7. 3 After the Great War
    (pp. 89-134)

    The Great War taught humanity to revise its vision of the past. In his fascination with the patterns and cycles of time, T. S. Eliot drew attention to

    The backward look behind the assurance

    Of recorded history, the backward half-look

    Over the shoulder, toward the primitive terror.¹

    The dream of Enlightenment was tempered by the “nightmare of history.” So Freud turned from the pleasure principle to the death instinct, witherosbeing joined bythanatosin a fuller conception of culture in the continuum of time—and “in the shadow of tomorrow.”

    After 1914 was it still possible, beyond such...

  8. 4 Modern Times
    (pp. 135-169)

    Disillusionment with history was a common attitude among intellectuals of the generation of 1914, but the upshot was not so much rejection as skepticism. As T. S. Eliot put it in 1920,

    History has many cunning passages, contrived corridors

    And issues, deceives with whispering ambitions,

    Guides us by vanities. . . .¹

    Like Kafka, Eliot exaggerated his own age and, despite his reliance on Western tradition, regarded the Europe of his day as a “decayed house”—“heartbreak house,” Bernard Shaw called it. “And what are poets for in a destitute time?” asked Heidegger, repeating the question posed by Hölderlin well...

  9. 5 After the Good War
    (pp. 170-205)

    Historians have always, though not always ostensibly, sought a “usable past”; and reviewing historiographical practice around the world and back over two and a half millennia, one cannot be surprised that ideas of objectivity, a single “big story,” and other “noble dreams” have given way to even older notions of history as the product of social creation or authorial imagination. “Representation” has become a watchword of contemporary historical writing; and the upshot, Foucauldian warnings about the tyranny of the subject notwithstanding, is to restore the “point of view” as sovereign, whether or not the historical viewer is in full command...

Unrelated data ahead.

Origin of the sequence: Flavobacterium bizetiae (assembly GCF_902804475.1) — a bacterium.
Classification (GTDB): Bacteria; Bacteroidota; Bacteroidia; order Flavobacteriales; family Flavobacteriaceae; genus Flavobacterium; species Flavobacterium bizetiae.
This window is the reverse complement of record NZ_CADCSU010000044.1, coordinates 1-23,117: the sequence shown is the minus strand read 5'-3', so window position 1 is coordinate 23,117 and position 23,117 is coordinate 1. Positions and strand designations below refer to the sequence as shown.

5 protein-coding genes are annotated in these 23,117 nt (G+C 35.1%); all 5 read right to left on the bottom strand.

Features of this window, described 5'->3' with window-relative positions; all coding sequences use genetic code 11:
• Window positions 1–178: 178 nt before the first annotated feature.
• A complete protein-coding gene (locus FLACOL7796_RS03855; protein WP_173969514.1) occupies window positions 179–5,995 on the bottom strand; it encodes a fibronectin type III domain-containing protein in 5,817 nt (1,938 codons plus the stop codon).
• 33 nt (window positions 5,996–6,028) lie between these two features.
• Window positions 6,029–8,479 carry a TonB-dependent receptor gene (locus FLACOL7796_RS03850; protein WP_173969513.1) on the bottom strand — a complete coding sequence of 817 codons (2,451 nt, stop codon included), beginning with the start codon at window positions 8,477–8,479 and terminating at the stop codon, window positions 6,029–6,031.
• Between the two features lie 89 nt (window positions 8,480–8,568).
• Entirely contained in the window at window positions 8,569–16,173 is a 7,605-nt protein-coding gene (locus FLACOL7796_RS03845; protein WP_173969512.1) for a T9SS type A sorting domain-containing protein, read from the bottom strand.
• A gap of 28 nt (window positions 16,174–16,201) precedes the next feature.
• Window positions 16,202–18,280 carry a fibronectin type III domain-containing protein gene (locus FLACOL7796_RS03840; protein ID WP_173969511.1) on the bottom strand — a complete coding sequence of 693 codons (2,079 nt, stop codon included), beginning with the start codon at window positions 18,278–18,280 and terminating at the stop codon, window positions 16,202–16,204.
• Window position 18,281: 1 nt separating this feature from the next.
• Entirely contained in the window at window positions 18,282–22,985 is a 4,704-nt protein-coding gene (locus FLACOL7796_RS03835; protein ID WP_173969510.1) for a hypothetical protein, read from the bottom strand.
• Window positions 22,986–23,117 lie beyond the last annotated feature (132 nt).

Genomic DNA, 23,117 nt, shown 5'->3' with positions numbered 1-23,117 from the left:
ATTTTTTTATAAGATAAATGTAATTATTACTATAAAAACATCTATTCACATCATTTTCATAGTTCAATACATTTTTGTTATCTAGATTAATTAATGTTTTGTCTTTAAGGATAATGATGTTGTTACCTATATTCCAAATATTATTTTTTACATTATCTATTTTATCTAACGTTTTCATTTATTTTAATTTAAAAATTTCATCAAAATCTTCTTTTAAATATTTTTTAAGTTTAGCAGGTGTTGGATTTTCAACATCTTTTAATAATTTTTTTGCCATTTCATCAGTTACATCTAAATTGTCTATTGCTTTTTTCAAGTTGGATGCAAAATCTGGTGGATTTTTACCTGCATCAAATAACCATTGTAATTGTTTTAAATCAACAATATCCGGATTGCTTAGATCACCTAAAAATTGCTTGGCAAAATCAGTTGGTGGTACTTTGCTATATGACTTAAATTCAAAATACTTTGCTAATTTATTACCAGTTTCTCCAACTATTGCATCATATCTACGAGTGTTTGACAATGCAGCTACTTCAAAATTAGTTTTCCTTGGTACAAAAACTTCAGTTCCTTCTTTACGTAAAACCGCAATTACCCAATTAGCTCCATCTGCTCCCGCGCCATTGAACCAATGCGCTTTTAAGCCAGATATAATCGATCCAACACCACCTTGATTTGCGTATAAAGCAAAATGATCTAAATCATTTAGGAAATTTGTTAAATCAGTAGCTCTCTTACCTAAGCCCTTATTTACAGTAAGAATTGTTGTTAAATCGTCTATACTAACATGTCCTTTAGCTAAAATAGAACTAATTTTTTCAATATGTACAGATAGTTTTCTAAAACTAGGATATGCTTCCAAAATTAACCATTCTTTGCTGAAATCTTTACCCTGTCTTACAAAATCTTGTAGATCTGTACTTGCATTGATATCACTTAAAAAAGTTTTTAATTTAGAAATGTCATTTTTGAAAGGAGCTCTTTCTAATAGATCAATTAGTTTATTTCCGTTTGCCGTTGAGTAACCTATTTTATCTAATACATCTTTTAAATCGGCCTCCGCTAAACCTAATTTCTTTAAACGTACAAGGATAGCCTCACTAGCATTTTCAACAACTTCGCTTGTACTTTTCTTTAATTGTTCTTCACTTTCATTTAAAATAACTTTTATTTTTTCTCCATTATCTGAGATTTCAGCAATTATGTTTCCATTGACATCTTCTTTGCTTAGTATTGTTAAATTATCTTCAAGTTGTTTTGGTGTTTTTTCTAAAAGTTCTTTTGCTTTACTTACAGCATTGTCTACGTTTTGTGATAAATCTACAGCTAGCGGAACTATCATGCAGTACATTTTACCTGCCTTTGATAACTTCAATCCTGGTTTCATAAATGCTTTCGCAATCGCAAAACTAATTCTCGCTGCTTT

10. 6 Circumspect and Prospect
    (pp. 206-242)

    The story told eccentrically in these volumes has finally come down to “my times,” so that history becomes for me more overtly autobiographical, and likeFinnegans Wake,my ending connects with my starting point in that this volume covers the period of my own learning, teaching, and writing from the beginning. According to my juvenile records, my serious reading of history (after the Oz books, popular science, and many classic novels) started with Ferdinand Schevill’sHistory of Modern Europe,H. G. Wells’sOutline of History,R. H. Tawney’sReligion and the Rise of Capitalism,Toynbee’sStudy of History(abridged), and...

  11. Conclusion: Millennium
    (pp. 243-252)

    So my trilogy on historical inquiry across the ages comes to an end:Faces of Historyplaced the story of Western historiography in a long perspective and carried it down to the eighteenth century;Fortunes of Historypursued an increasingly complex narrative from the Enlightenment down to World War I; andFrontiers of Historysurveys in a more personal manner, from the author’s own self-examination and “point of view,” from then down to the first decade of the new millennium. “A man sets out to draw the world,” Borges wrote. “As the years go by, he peoples a space with...

  12. Notes
    (pp. 253-284)
  13. Index
    (pp. 285-298)